Exon 19 deletion of epidermal growth factor receptor is associated with prolonged survival in brain metastases from non-small-cell lung cancer
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Brain metastasis (BM) is a poor prognostic factor for non-small-cell lung cancer (NSCLC). Recent studies have shown that oral epidermal growth factor receptor (EGFR) tyrosine kinase inhibitors (TKIs) were effective for BM from NSCLC with EGFR mutation. However, the relationship between EGFR mutations and prognosis of NSCLC BM patients remains to be determined. In this study, we investigated the impact of EGFR mutation status on the survival of BM patients from NSCLC. One hundred six patients with BM from NSCLC were retrospectively reviewed. Thirty-three subjects (24.3 %) were confirmed to have an exon 19 deletion, while another 33 had an exon 21 point mutation (L858R) (24.3 %). Log-rank test and Cox proportional hazards model were used to analyze the impact of variables on survival. The median survival of NSCLC with BM was 8 months. Log-rank test analysis showed that Eastern Cooperative Oncology Group Performance Status (ECOG-PS) at BM (p < 0.0001), control of primary tumor (p = 0.005), pathology (p = 0.01), EGFR mutations (p = 0.045), and 19 exon deletion (p = 0.007) were associated with a longer survival. In a Cox proportional hazards model, EGFR exon 19 deletion (p = 0.034), control of primary tumor (p = 0.024), and ECOG PS at BM (p = 0.006) were found to be independent prognostic factors. Moreover, there were prognostic differences between groups according to Radiation Therapy Oncology Group (RTOG) recursive partitioning analysis (RPA) classification system (p < 0.0001). Exon 19 deletion is an independent prognostic factor in BM from NSCLC. It should be integrated into the prognostic scoring classification system for NSCLC.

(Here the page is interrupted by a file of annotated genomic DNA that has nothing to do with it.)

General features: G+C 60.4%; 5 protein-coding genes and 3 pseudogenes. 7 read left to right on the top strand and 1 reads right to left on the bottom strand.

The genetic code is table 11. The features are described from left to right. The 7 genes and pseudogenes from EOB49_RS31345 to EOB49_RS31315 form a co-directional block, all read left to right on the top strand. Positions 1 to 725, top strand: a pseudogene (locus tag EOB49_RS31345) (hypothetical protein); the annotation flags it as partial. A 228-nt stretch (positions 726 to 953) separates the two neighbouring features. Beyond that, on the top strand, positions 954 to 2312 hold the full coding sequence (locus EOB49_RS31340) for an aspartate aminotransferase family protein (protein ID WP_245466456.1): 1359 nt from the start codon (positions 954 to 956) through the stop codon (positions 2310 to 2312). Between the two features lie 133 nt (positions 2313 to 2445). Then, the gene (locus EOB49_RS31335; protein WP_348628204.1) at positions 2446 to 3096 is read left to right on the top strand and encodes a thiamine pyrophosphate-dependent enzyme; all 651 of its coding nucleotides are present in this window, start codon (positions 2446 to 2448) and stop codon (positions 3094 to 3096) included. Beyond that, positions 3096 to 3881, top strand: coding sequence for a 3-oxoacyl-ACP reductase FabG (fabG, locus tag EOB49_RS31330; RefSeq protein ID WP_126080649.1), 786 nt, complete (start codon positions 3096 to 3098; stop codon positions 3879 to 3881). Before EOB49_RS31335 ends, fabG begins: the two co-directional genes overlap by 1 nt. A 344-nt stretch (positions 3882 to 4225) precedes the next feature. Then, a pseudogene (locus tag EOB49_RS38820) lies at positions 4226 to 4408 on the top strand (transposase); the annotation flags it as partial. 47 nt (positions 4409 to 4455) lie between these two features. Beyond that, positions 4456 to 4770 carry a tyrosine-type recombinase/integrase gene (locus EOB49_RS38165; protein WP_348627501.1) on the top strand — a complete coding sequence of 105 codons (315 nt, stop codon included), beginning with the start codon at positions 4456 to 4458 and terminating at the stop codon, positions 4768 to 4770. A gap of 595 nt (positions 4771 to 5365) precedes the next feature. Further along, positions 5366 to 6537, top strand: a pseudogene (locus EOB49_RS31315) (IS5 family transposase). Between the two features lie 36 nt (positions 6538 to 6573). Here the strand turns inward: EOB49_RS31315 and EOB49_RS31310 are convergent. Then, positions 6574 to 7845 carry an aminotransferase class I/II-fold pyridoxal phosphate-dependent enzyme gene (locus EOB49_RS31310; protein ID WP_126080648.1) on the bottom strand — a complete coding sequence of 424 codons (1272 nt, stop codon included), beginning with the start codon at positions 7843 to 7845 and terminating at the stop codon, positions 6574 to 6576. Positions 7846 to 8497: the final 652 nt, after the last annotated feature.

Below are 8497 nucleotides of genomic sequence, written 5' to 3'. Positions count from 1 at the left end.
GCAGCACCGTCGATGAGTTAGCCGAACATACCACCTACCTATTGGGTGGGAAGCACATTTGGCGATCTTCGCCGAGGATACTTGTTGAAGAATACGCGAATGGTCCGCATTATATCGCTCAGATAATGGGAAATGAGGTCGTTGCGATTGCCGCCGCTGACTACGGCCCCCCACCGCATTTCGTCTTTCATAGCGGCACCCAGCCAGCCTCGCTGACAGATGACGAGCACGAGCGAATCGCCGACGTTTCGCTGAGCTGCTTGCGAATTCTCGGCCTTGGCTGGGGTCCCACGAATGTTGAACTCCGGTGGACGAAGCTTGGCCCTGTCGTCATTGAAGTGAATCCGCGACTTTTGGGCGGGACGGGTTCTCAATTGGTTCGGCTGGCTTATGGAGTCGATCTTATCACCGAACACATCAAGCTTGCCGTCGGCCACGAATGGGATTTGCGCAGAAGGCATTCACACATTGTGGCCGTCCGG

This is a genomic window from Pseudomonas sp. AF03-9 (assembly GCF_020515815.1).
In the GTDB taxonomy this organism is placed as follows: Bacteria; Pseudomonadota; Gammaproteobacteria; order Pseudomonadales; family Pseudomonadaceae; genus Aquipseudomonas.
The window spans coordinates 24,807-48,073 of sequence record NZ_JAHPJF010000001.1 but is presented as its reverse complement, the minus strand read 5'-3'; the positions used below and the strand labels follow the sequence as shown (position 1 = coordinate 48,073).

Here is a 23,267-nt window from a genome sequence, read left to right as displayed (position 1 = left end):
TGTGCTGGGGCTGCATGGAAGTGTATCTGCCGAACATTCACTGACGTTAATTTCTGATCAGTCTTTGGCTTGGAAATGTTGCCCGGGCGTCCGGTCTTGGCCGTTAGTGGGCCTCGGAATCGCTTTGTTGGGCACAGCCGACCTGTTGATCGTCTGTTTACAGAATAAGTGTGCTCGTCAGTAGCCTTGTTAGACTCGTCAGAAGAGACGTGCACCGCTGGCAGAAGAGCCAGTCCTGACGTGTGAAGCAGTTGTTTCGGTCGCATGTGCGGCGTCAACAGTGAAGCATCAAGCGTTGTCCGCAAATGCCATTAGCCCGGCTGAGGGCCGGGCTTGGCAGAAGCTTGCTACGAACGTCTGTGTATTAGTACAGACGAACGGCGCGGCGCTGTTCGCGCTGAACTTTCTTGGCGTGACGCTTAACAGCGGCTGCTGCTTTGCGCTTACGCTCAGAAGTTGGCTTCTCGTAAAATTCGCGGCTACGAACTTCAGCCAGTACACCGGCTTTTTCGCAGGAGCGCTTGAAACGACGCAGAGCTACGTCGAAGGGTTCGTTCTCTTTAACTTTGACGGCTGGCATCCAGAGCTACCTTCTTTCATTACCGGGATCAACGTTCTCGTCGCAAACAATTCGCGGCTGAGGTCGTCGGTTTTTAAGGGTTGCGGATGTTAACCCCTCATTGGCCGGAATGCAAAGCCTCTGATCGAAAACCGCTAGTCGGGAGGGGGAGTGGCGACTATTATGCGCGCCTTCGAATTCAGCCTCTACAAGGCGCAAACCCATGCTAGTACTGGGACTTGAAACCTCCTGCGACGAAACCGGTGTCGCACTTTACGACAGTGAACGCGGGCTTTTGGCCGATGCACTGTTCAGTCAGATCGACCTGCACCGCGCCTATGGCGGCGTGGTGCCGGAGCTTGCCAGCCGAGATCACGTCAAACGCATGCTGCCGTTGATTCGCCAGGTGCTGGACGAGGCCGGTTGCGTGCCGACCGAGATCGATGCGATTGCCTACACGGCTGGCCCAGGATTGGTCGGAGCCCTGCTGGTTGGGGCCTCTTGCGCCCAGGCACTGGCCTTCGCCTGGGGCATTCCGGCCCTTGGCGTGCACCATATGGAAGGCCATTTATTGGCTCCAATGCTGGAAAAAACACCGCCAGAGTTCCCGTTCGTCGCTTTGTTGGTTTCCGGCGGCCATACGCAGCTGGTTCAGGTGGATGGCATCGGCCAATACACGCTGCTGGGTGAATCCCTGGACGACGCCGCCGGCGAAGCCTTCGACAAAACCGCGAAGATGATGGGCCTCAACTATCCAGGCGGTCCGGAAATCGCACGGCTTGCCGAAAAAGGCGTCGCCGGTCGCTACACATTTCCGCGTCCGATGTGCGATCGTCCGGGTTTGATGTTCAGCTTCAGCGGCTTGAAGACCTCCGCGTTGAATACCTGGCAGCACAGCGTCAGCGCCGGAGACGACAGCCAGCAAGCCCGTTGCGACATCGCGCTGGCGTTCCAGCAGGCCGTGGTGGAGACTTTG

KeywordsExon 19 deletion Epidermal growth factor receptor Non-small-cell lung cancer Brain metastases
This study was supported by WU JIEPING MEDICAL FOUNDATION and Research Project Supported by Scholarship Council of China.
Conflicts of interest
Research involving human participants
The study was reviewed and approved by the ethical Institutional Review Board of Shanxi Tumor Hospital, Shanxi, China.
Informed consent was obtained from all individual participants included in the study.
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